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Dr Patricia Flatley Brennan Outlines Advances at the National Library of Medicine

Behind the scenes there are a number of advances that Patricia Flatley Brennan, RN, PhD, director of the National Library of Medicine, would like to see take place to make it easier to get literature into people's hands.


Behind the scenes there are a number of advances that Patricia Flatley Brennan, RN, PhD, director of the National Library of Medicine, would like to see take place to make it easier to get literature into people's hands.

Transcript

What advances at the National Library of Medicine would you like to see during your tenure? What initiatives are you excited to implement?

Advances that I would like to see are really on the back end. It's not at all obvious to people how complicated it is to get the literature into the hands of someone. We started off with data files and we ahve large computers that help convert the information in those records to important indexing tags so people can find them, and then we make the presentation of the information in a way that is machine and human readable.

But behind the scenes there's hundreds of people and lots of specialized skill to make sure that we tag an article with the proper term so it can be found by someone else, so we can organize the literate in a proper way. So one of the advances that I would like to see happen is enough technological support so that we can know when human indexing is absolutely essential to make an article findable, but when machine learning can help us actually do that in a faster way so we can get the literature into the hands of people more quickly.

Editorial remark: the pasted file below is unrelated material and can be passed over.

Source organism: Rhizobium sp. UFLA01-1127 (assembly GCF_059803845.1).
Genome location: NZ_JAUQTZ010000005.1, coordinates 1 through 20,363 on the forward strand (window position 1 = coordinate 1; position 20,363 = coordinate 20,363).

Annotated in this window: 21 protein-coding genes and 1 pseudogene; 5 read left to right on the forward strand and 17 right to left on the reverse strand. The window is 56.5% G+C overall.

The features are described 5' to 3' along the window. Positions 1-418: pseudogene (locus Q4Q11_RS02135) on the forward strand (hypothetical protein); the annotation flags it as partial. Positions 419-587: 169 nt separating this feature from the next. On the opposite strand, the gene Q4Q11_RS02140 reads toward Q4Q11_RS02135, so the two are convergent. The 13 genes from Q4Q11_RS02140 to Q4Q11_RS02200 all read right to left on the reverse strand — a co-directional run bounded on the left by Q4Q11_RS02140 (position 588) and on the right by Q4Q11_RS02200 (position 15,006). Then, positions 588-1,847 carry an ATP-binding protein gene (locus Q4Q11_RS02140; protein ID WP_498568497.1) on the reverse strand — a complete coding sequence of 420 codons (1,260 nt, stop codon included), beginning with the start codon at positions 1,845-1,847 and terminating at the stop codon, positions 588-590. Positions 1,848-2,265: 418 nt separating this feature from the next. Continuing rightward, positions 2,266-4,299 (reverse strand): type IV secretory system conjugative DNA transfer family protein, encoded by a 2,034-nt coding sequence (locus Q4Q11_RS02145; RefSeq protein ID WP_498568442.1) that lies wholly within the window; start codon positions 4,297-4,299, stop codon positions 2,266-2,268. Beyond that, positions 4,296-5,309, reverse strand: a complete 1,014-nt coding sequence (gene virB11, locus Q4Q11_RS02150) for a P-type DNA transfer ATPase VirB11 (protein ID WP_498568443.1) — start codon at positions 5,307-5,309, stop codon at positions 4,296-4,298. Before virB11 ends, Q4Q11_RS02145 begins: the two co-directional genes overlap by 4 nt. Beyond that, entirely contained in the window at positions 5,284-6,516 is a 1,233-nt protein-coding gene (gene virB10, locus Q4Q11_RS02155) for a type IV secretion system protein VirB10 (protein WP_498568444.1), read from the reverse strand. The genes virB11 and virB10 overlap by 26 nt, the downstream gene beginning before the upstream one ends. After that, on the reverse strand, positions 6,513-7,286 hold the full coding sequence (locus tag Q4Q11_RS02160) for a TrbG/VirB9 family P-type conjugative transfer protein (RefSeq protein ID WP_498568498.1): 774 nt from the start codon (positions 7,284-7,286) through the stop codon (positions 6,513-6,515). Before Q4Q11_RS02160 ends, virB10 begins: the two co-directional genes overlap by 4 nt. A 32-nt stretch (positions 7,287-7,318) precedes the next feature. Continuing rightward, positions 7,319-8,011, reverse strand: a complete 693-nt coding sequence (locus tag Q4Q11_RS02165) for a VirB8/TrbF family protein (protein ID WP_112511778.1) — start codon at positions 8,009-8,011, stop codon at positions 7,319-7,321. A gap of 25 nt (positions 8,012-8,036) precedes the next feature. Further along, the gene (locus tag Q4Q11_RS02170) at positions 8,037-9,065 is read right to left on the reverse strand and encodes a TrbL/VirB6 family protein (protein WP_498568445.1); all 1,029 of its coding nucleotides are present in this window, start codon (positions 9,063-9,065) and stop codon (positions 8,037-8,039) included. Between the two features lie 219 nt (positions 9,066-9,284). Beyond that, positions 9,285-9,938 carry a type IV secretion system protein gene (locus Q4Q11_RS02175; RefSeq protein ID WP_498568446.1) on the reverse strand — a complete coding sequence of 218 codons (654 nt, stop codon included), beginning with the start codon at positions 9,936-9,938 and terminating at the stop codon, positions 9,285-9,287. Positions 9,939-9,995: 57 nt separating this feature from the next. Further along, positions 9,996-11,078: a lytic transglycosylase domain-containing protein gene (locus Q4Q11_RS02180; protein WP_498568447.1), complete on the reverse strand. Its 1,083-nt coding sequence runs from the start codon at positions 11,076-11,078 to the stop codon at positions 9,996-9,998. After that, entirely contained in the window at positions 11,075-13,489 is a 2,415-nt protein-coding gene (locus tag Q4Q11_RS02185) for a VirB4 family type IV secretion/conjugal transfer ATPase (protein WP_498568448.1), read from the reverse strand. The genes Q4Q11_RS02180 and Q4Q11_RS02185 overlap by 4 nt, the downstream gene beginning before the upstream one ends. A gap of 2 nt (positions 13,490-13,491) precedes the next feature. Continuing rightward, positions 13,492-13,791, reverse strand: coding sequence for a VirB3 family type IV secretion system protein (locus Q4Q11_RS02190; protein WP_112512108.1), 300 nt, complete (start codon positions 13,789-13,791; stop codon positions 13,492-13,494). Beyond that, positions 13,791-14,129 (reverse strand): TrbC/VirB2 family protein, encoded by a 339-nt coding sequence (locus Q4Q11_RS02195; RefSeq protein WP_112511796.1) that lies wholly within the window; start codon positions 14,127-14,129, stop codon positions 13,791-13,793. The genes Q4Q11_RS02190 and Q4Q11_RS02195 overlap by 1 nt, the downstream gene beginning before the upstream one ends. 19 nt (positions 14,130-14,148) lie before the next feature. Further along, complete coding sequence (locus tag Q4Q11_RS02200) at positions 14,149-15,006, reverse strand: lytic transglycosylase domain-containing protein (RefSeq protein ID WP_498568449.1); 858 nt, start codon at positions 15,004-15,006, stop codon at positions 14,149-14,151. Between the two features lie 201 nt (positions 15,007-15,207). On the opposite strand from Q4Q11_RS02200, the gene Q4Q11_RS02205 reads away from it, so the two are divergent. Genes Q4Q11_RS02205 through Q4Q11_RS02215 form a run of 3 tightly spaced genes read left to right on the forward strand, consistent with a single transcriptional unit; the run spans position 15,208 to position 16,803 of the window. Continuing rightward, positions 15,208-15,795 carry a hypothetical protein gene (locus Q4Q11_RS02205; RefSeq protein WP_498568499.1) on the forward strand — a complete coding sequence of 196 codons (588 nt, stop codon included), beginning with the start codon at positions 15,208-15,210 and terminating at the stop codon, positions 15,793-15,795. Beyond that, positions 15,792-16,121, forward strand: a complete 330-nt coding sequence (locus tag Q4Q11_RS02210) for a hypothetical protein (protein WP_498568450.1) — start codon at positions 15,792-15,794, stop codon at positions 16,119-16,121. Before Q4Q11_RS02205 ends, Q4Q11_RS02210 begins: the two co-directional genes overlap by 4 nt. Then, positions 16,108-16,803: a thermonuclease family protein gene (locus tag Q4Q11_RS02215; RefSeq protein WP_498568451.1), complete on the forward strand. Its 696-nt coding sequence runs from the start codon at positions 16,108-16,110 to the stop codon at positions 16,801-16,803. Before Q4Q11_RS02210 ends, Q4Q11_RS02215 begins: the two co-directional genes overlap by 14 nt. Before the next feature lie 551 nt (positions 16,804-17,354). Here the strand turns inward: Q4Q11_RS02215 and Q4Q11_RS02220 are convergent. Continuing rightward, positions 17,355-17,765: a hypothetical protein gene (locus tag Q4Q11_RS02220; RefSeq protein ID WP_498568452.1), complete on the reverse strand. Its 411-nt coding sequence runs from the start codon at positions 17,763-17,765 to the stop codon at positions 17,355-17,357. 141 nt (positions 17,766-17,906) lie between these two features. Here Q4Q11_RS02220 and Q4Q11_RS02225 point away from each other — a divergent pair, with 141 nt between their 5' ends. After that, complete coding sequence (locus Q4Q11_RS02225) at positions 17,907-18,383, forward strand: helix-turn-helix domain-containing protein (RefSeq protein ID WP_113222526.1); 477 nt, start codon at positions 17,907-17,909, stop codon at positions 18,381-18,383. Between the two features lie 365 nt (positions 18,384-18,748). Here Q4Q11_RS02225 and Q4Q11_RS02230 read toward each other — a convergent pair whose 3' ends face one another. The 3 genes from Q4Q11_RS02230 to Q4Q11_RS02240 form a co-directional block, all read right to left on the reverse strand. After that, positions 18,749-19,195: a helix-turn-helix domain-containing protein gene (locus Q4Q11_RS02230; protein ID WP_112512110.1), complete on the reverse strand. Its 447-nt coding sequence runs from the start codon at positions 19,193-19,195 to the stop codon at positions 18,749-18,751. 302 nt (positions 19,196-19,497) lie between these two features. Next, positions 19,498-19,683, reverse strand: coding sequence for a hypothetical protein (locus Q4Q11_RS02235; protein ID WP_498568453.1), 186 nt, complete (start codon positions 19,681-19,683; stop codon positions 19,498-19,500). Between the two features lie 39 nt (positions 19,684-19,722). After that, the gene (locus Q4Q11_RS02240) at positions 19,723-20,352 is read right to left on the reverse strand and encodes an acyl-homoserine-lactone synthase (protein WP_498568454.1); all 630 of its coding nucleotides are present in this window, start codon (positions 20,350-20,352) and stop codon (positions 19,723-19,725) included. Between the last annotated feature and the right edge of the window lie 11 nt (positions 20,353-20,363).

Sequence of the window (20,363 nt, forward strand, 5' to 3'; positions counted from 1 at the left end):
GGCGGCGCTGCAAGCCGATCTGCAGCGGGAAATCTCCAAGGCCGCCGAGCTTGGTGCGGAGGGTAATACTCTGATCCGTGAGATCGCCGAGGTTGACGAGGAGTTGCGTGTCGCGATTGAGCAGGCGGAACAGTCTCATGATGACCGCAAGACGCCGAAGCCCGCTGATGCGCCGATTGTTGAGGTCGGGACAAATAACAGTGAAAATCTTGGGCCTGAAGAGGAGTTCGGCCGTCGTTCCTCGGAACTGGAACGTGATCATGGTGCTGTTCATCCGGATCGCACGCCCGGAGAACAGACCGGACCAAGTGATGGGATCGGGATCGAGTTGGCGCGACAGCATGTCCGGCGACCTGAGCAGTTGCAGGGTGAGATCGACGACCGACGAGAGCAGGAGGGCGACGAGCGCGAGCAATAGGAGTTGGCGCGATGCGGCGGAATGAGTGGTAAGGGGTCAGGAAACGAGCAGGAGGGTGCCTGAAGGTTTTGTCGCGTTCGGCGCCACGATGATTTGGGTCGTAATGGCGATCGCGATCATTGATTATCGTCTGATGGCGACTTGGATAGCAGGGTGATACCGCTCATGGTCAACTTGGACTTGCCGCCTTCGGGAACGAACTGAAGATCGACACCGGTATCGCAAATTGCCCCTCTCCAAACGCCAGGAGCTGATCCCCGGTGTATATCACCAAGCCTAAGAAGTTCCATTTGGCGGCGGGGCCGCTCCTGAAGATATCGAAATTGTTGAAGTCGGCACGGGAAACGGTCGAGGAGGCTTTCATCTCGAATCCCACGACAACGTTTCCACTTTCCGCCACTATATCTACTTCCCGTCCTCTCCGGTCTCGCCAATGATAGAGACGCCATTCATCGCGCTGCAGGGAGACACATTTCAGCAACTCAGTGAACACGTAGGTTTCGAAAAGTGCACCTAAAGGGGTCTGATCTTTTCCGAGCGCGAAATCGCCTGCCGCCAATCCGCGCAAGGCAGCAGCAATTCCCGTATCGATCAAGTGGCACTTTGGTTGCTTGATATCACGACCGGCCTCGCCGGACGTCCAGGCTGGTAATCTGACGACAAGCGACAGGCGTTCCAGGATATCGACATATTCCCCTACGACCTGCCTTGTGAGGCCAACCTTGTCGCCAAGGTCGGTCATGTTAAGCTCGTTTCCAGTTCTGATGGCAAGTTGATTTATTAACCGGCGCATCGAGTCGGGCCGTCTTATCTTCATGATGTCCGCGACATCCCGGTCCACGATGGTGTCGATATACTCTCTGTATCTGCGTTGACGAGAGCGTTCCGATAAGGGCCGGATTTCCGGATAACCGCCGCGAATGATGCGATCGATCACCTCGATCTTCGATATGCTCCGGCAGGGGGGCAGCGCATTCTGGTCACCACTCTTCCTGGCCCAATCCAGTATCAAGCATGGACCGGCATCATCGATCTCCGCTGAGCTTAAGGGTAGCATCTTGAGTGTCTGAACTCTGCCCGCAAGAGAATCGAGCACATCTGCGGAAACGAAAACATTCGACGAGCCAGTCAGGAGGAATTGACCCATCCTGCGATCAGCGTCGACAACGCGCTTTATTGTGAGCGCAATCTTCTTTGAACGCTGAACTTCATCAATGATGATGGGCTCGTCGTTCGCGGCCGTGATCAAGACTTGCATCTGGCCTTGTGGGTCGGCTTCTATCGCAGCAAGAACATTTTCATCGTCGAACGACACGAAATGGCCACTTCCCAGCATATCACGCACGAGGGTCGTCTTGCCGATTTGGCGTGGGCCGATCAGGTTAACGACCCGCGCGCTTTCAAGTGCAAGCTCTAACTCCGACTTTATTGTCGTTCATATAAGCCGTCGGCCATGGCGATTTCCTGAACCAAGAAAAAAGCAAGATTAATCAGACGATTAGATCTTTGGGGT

Now as we go into the future, and this relates to the innovation you asked, we're changing the information substrate of healthcare. So for almost 2 centures the National Library of Medicine has used the literature, formal text presentations, as our substrate for healthcare. So we provide information on discoveries. We provide information on best practices. But we're moving into a data-driven era where these thousands of streams of data from the human genome to the air you're breathing to the sounds around you, become a part of the story of you and your health. And as we move to a data-driven health environment, we have to modify both the way we index and organize information, make it discoverable, make it useful for individuals.

So we at the National Library of Medicine will be doing for data what we've been doing for the literature for centuries, which is store it safely, make it accessible, make it useful, and put a value-add on it.

 
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